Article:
Related party rules miss the mark | China Accounting Blog | Paul Gillis

Related party rules miss the mark

A recent activist short selling report on Hong Kong listed China Zhongwang Holdings (1333 HK) alleges an elaborate scheme the heart of which is the alleged sale of billions of dollars of aluminum to companies controlled by the Chairman’s family and proxies. I have no opinion as to whether the allegations are correct, but they do illustrate a problem I see as a major obstacle to corporate governance in Asia.

The report lays out what are alleged to be undisclosed related parties. Hong Kong has strict rules about related party disclosures, probably because Asians seem to have a preference in doing business with the family. That is, of course, of great concern to investors, since profits can easily be tunneled out to insiders by mispricing related party transactions. 

From what I can tell, however, most of the alleged undisclosed related parties may not be related parties under the rules, or it may be impossible to prove that they are. The rules that define a related party are set forth in Hong Kong Standard on Auditing 550 and define a related party as one of these situations:

(a)  Direct or indirect equity holdings or other financial interests in the entity. 

(b)  The entity's holdings of direct or indirect equity or other financial interests in other entities. 

(c)  Being part of those charged with governance or key management (that is, those members of management who have the authority and responsibility for planning, directing and controlling the activities of the entity). 

(d)  Being a close family member of any person referred to in subparagraph (c). 

(e)  Having a significant business relationship with any person referred to in subparagraph (c). 

The key to getting around these rules is to use a person who is not related to chairman and who does not have a significant business relationship with management (not the company). So chairmen who want to do transactions that will not be treated as related party transactions do so with companies controlled by individuals to whom they are not related by blood.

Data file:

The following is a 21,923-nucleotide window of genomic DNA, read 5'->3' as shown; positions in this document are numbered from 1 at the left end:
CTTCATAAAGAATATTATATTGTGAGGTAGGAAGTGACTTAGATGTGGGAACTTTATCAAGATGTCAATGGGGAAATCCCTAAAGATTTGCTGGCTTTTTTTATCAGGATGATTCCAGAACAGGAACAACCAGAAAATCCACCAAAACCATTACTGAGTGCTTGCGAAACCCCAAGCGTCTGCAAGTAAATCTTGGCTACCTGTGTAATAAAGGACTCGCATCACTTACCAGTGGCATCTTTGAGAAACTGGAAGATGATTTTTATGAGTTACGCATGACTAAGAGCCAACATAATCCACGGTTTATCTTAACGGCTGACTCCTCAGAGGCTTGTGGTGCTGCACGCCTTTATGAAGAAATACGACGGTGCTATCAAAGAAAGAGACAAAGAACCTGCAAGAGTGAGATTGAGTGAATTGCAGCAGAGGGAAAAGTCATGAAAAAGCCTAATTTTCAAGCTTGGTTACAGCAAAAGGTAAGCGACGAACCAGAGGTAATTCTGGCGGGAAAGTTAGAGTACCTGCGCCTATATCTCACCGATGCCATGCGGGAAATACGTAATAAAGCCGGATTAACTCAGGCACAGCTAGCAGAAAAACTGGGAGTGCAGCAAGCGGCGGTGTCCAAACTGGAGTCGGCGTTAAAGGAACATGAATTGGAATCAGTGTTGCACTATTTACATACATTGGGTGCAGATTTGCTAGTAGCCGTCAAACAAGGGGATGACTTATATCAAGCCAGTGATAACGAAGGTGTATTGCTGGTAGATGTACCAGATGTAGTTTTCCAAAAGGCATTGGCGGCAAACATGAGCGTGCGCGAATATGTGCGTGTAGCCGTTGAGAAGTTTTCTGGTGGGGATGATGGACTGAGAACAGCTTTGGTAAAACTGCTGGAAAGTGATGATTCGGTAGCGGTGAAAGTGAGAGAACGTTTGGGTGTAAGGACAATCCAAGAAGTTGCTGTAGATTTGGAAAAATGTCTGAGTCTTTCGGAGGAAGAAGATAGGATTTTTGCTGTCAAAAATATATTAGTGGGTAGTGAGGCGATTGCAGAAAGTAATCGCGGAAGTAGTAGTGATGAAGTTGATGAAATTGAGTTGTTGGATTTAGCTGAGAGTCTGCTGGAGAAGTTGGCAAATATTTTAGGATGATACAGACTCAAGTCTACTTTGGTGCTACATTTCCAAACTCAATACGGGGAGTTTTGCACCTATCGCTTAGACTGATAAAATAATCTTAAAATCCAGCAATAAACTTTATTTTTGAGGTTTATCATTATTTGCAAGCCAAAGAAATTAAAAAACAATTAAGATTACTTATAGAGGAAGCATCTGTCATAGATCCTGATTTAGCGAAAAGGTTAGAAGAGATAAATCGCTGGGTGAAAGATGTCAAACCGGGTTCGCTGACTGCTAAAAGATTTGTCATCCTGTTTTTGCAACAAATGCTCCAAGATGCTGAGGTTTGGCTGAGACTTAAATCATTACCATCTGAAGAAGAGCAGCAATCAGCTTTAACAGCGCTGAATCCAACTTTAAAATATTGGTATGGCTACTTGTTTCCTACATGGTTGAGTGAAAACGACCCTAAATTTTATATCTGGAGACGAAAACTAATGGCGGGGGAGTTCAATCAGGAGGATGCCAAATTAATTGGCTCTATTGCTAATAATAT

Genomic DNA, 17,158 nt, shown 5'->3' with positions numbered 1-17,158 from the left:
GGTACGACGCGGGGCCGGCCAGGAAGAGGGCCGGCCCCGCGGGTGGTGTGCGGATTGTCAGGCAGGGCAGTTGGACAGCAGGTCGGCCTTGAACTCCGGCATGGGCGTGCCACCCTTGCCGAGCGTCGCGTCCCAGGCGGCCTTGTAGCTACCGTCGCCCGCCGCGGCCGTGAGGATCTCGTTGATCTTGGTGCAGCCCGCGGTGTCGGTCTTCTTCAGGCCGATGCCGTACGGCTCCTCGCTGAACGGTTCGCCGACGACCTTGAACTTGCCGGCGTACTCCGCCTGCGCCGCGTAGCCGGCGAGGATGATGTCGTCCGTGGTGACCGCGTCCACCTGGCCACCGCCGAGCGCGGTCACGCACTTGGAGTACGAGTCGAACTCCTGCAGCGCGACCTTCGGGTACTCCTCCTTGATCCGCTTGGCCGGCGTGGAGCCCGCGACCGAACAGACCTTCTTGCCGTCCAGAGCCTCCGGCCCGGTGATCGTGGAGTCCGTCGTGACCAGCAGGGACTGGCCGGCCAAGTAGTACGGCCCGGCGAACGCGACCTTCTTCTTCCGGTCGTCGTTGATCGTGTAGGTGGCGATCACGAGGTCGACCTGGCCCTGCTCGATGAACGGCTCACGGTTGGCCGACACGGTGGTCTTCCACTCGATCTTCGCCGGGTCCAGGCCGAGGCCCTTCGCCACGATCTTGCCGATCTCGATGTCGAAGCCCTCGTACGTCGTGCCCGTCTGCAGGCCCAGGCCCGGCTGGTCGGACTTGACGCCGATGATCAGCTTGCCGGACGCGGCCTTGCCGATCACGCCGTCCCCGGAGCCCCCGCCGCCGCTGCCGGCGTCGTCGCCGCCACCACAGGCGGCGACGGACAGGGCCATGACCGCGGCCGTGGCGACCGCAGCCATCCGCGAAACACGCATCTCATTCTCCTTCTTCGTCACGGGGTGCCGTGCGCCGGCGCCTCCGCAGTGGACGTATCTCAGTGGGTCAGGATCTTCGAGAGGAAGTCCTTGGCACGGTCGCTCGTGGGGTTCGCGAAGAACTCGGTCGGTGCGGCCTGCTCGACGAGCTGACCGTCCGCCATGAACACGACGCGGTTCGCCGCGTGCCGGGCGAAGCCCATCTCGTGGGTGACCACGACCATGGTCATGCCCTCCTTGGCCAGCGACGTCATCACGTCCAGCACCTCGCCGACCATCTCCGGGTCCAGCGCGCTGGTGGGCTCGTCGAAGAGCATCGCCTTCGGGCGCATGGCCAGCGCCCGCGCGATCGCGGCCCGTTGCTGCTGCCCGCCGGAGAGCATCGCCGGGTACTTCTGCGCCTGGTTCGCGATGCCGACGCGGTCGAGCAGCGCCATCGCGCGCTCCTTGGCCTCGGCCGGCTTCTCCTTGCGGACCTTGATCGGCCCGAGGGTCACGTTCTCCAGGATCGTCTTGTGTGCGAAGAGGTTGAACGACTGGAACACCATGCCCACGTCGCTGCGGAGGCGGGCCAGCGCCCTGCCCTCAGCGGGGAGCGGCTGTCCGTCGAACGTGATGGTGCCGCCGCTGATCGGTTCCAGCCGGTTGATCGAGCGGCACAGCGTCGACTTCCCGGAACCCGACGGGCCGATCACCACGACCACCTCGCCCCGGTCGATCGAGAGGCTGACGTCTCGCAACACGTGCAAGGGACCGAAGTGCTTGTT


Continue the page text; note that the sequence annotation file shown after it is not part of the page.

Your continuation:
Therein lies the problem, and the reason why related party rules fail so miserably in Asian cultures. A person who on paper appears to be unrelated may in fact be completely under the control of the chairman. 

Crony capitalism is a worldwide problem, but it almost an art form in Asia.  Asian culture is based heavily on Confucian principles that define human relations. In general, Confucian principles follow a patriarchal model, where the father is owed complete obedience from the son, with a corresponding requirement for the father to show benevolence to the son. In many relationships, the Chairman takes the father role and the counterparty takes the son role. 

In China, the problem has been compounded by the one-child policy. While the one-child policy may have eliminated siblings, it did not replace the human need for sibling-type relationships. Siblings (who may be considered close family members under HK rules) are replaced in Chinese personal relationships by close friends – often classmates or other childhood friends, and the bond between these individuals is as strong, or stronger, than most sibling relationships. But as long as the parties are careful not to have a  significant" business relationship between them they may remain unrelated parties for purposes of the disclosure rules. Consequentially, their transactions may not be examined by auditors under the related party rules and will not be disclosed. 

We will see how the Zhongwang allegations play out. But if the Dupré Analytics allegations are substantiated, accountants need to look hard at whether the related party rules really work in Asia. 

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